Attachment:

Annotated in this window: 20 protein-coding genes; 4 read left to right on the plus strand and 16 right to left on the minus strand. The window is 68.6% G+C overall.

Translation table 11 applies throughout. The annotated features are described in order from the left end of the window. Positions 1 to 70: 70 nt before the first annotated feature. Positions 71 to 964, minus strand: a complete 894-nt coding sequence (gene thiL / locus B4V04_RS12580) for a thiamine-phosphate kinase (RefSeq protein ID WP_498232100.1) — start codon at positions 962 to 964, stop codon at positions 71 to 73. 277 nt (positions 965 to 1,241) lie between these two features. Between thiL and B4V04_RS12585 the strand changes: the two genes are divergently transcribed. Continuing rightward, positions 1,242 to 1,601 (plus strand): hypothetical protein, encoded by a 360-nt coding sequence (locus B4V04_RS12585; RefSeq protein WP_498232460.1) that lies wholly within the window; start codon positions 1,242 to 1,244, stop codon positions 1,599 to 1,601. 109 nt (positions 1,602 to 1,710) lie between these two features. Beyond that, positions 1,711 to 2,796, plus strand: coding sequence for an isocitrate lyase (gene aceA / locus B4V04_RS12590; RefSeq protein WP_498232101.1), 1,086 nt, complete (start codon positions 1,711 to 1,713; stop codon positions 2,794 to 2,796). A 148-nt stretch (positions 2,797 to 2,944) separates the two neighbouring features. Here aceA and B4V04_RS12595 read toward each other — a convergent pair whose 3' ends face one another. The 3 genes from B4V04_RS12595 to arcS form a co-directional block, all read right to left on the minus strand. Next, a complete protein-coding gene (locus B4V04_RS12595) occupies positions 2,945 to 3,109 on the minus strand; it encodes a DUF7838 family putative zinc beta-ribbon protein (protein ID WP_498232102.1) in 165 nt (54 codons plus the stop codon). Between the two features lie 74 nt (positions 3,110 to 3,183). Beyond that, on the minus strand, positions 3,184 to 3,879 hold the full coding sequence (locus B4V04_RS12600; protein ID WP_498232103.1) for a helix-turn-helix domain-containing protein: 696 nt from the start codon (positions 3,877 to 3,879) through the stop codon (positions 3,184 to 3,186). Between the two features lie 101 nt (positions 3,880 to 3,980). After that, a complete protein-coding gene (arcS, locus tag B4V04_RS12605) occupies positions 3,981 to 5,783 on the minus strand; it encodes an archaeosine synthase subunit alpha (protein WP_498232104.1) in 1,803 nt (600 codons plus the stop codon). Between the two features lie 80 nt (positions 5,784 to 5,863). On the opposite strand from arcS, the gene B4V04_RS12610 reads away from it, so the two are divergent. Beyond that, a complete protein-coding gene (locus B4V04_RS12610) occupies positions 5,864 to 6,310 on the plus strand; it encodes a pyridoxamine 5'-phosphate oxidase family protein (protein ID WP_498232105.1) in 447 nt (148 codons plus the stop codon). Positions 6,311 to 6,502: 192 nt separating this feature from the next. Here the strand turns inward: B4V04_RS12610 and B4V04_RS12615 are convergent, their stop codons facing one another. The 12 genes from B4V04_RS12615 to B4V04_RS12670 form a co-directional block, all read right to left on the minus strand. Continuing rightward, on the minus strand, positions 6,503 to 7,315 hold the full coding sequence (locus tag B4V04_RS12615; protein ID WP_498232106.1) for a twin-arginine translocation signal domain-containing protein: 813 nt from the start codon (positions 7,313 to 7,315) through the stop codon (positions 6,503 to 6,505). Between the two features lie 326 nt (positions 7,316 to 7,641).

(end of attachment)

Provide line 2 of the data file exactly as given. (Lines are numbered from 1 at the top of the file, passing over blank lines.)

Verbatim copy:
Translation table 11 applies throughout. The annotated features are described in order from the left end of the window. Positions 1 to 70: 70 nt before the first annotated feature. Positions 71 to 964, minus strand: a complete 894-nt coding sequence (gene thiL / locus B4V04_RS12580) for a thiamine-phosphate kinase (RefSeq protein ID WP_498232100.1) — start codon at positions 962 to 964, stop codon at positions 71 to 73. 277 nt (positions 965 to 1,241) lie between these two features. Between thiL and B4V04_RS12585 the strand changes: the two genes are divergently transcribed. Continuing rightward, positions 1,242 to 1,601 (plus strand): hypothetical protein, encoded by a 360-nt coding sequence (locus B4V04_RS12585; RefSeq protein WP_498232460.1) that lies wholly within the window; start codon positions 1,242 to 1,244, stop codon positions 1,599 to 1,601. 109 nt (positions 1,602 to 1,710) lie between these two features. Beyond that, positions 1,711 to 2,796, plus strand: coding sequence for an isocitrate lyase (gene aceA / locus B4V04_RS12590; RefSeq protein WP_498232101.1), 1,086 nt, complete (start codon positions 1,711 to 1,713; stop codon positions 2,794 to 2,796). A 148-nt stretch (positions 2,797 to 2,944) separates the two neighbouring features. Here aceA and B4V04_RS12595 read toward each other — a convergent pair whose 3' ends face one another. The 3 genes from B4V04_RS12595 to arcS form a co-directional block, all read right to left on the minus strand. Next, a complete protein-coding gene (locus B4V04_RS12595) occupies positions 2,945 to 3,109 on the minus strand; it encodes a DUF7838 family putative zinc beta-ribbon protein (protein ID WP_498232102.1) in 165 nt (54 codons plus the stop codon). Between the two features lie 74 nt (positions 3,110 to 3,183). Beyond that, on the minus strand, positions 3,184 to 3,879 hold the full coding sequence (locus B4V04_RS12600; protein ID WP_498232103.1) for a helix-turn-helix domain-containing protein: 696 nt from the start codon (positions 3,877 to 3,879) through the stop codon (positions 3,184 to 3,186). Between the two features lie 101 nt (positions 3,880 to 3,980). After that, a complete protein-coding gene (arcS, locus tag B4V04_RS12605) occupies positions 3,981 to 5,783 on the minus strand; it encodes an archaeosine synthase subunit alpha (protein WP_498232104.1) in 1,803 nt (600 codons plus the stop codon). Between the two features lie 80 nt (positions 5,784 to 5,863). On the opposite strand from arcS, the gene B4V04_RS12610 reads away from it, so the two are divergent. Beyond that, a complete protein-coding gene (locus B4V04_RS12610) occupies positions 5,864 to 6,310 on the plus strand; it encodes a pyridoxamine 5'-phosphate oxidase family protein (protein ID WP_498232105.1) in 447 nt (148 codons plus the stop codon). Positions 6,311 to 6,502: 192 nt separating this feature from the next. Here the strand turns inward: B4V04_RS12610 and B4V04_RS12615 are convergent, their stop codons facing one another. The 12 genes from B4V04_RS12615 to B4V04_RS12670 form a co-directional block, all read right to left on the minus strand. Continuing rightward, on the minus strand, positions 6,503 to 7,315 hold the full coding sequence (locus tag B4V04_RS12615; protein ID WP_498232106.1) for a twin-arginine translocation signal domain-containing protein: 813 nt from the start codon (positions 7,313 to 7,315) through the stop codon (positions 6,503 to 6,505). Between the two features lie 326 nt (positions 7,316 to 7,641).